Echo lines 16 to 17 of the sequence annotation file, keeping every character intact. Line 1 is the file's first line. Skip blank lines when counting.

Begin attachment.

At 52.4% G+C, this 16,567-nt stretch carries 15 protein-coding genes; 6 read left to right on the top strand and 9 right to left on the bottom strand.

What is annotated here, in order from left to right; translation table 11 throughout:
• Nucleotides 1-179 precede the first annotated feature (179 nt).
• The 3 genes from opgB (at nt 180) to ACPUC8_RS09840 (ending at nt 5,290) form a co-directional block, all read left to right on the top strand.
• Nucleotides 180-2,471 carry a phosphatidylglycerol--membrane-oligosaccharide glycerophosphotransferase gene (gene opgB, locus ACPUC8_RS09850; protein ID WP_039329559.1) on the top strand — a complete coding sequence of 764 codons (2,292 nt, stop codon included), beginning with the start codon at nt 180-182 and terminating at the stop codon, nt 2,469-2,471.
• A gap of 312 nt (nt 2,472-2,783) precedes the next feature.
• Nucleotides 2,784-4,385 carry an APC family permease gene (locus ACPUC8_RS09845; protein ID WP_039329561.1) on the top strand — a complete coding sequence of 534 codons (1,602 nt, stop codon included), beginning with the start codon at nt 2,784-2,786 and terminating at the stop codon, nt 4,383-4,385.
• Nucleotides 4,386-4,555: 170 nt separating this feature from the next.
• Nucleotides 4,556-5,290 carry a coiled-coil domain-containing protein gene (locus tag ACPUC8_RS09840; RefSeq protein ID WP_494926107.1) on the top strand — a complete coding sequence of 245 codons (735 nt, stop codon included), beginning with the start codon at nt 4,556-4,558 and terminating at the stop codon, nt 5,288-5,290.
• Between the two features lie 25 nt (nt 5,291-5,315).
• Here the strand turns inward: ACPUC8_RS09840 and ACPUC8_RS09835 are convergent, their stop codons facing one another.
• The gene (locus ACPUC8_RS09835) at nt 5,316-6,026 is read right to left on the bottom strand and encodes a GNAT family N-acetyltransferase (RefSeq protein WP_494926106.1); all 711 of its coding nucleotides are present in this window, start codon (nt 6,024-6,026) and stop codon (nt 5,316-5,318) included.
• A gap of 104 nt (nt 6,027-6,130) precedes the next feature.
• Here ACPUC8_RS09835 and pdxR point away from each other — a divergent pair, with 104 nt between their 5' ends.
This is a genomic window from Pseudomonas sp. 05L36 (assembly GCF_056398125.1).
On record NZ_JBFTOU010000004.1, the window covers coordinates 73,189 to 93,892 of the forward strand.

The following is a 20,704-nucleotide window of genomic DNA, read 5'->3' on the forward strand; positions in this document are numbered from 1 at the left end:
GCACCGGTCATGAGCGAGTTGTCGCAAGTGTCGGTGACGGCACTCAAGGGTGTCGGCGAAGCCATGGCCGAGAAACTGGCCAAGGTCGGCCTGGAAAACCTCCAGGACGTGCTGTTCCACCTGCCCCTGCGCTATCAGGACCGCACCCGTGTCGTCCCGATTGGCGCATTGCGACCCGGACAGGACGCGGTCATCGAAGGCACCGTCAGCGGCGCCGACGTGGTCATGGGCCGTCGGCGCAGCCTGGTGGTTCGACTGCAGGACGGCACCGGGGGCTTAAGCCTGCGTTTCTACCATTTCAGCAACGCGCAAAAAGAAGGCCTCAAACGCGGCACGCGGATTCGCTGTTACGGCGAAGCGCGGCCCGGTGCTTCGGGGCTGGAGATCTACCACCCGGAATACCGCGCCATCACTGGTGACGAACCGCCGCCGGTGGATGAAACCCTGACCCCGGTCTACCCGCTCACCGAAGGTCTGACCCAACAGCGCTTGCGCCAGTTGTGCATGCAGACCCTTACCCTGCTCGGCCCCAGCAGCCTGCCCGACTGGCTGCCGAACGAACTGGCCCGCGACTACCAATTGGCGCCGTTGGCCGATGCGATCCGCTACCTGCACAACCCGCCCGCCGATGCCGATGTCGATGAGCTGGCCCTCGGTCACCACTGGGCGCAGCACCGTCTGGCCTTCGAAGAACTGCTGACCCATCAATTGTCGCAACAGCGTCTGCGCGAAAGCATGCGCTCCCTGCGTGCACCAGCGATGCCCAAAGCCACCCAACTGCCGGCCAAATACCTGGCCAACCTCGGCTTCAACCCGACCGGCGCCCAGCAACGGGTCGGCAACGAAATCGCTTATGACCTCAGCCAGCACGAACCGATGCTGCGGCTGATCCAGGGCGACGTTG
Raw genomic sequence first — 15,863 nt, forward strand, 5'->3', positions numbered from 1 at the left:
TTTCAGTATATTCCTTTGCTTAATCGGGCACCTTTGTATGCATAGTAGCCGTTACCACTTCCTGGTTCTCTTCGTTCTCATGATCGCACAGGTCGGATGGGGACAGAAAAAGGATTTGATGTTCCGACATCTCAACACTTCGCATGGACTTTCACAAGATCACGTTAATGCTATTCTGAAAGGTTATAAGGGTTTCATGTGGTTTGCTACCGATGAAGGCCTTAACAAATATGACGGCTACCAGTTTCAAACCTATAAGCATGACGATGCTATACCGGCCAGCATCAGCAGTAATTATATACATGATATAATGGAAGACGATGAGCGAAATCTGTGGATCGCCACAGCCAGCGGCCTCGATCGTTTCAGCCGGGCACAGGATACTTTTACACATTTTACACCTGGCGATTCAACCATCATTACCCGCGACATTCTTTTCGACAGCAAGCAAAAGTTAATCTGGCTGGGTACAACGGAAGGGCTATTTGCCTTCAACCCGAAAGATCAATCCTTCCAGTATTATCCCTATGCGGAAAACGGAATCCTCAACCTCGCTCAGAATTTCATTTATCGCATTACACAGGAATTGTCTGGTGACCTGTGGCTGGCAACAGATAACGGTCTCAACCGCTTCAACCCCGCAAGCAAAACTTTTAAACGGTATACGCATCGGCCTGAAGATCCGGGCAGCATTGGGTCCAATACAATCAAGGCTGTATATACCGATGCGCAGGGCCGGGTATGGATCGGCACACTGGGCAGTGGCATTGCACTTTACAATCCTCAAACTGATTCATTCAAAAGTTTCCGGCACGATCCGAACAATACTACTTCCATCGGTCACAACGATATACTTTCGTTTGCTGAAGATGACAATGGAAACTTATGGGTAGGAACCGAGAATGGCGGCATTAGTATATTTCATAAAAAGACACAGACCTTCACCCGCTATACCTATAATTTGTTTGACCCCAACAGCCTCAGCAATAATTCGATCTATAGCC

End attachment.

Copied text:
On record NZ_JBFTOU010000004.1, the window covers coordinates 73,189 to 93,892 of the forward strand.

The following is a 20,704-nucleotide window of genomic DNA, read 5'->3' on the forward strand; positions in this document are numbered from 1 at the left end: